Book Review: ‘Beyond Resistance – A Revolutionary Manifesto for the Millennium by the Anarchist Communist Federation’
‘The reign of images and Spectacles’
‘Beyond Resistance – A Revolutionary Manifesto for the Millennium by the Anarchist Communist Federation’. £2
Socialists can agree with the first half of this pamphlet in which capitalism is criticised and the alternative society to it outlined. On the other hand, we can’t agree with the second half where the ACF sets out how they think the alternative society will come about and what they think revolutionaries should be doing today.
The crisis of capitalism is correctly analysed not just as an economic and an ecological crisis, but also as a crisis of civilization whose features are a “collapse of community spirit and solidarity; the false cult of individualism as opposed to individuality; law of the jungle as the rule of life; poverty of real thought; the reign of images and of the Spectacle (e.g. consumerism, wars and famines as televised ‘entertainment’, the whole of life as a commercialised show); crisis of artistic creation and recycling of old recipes in the market of culture and entertainment; disenchantment and melancholy; cynicism”.
The alternative to capitalism is seen as a society in which “all forms of exchange and money will be abolished and all land and property will be taken into the control of the community”.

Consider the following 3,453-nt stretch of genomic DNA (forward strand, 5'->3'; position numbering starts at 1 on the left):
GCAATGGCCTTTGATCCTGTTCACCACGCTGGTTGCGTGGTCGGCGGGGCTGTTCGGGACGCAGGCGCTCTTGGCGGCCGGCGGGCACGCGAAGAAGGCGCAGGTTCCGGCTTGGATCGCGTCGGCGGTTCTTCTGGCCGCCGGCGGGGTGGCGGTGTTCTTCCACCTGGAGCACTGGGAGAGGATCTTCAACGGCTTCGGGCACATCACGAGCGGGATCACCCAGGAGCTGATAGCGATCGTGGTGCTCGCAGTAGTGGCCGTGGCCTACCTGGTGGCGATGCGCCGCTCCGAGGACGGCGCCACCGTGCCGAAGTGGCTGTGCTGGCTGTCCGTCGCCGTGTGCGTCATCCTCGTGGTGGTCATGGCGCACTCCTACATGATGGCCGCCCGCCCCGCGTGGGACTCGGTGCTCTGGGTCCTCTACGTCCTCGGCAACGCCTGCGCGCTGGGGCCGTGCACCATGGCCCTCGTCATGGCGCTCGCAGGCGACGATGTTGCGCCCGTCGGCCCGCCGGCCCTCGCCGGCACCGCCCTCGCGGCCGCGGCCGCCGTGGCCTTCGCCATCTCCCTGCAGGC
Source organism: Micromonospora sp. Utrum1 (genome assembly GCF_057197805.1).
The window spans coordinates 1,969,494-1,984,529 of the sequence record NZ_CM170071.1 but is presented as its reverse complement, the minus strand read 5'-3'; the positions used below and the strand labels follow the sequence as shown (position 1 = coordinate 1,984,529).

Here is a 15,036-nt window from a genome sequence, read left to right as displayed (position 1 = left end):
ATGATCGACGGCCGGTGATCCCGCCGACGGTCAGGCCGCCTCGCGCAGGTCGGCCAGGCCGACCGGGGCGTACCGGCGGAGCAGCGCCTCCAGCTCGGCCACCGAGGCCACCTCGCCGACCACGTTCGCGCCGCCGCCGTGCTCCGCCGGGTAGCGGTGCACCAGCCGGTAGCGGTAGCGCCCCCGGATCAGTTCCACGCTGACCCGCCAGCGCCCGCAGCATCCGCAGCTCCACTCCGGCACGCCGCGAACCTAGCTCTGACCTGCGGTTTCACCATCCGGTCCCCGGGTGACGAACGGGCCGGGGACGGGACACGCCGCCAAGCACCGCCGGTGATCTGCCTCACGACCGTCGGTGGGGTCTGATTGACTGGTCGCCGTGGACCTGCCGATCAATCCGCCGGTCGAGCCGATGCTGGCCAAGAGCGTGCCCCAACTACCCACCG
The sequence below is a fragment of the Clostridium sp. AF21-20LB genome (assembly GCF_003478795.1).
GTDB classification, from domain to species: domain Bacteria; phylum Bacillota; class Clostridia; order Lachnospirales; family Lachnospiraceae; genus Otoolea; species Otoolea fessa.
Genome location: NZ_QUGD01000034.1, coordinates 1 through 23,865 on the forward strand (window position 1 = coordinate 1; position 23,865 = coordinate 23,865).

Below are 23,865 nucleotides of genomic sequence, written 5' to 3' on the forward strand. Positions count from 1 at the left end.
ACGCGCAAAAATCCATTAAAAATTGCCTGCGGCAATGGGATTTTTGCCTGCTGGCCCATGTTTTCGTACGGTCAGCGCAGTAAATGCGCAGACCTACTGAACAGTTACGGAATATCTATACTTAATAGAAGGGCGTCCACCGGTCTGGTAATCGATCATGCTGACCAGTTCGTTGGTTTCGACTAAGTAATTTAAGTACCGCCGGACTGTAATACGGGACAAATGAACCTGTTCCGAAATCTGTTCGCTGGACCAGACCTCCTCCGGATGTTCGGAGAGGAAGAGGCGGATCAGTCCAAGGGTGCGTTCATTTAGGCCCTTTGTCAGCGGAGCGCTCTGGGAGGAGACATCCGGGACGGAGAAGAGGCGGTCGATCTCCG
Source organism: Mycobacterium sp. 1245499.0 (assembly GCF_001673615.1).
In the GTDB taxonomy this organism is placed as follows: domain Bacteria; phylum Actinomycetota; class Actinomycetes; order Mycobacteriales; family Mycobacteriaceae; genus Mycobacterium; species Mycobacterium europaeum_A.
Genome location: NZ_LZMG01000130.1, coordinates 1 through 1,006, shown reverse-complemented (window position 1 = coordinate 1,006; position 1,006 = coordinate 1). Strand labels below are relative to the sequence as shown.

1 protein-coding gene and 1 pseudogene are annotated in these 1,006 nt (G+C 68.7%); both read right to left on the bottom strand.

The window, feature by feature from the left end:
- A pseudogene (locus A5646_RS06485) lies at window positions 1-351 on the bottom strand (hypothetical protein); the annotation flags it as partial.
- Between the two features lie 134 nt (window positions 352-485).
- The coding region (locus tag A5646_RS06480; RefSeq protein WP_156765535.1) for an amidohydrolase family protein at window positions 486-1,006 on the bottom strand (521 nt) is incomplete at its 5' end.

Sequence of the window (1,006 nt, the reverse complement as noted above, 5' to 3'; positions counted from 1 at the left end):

So far, so good. But how to get to such a society which we call “socialist” but they call “anarcho-communist”? The ACF see violence as the only way and we are offered a nightmare vision of the revolution as a re-run of the Spanish Civil War on a world scale but in which, this time, the good guys win.
There is nothing appealing or inspiring about this. Just the opposite in fact. The prospect of the next century being one in which a world civil war will break out, with all the death and destruction this would involve, is positively off-putting.
Fortunately, this is not the way to socialism. Certainly, the ruling class in all countries will have to be forced to give up their power and privileges but by mass popular pressure, including voting out their political representatives.
As to their strategy for today, the ACF want to build up a “Culture of Resistance” amongst the working class, but their conception of the working class seems to be restricted to young male workers who live on council estates or in inner-city areas. At least, it is to this section of the working class that their appeal is directed, with its emphasis on resistance to “police presence on our streets” and on dealing with “anti-social elements in our communities” (for whom the ACF proposes punishment beatings).
But what about the rest of the working class: those (most of us) who have a fairly steady job and are buying our homes from some building society? Ignoring the more representative majority of workers means that the ACF’s particular strategy for building a “culture of resistance” differs little in practice from “lifestyle anarchism” which sees anarchism not as an alternative society but as an alternative way of surviving under capitalism.
For the Anarchist Communist Federation’s reply, see here.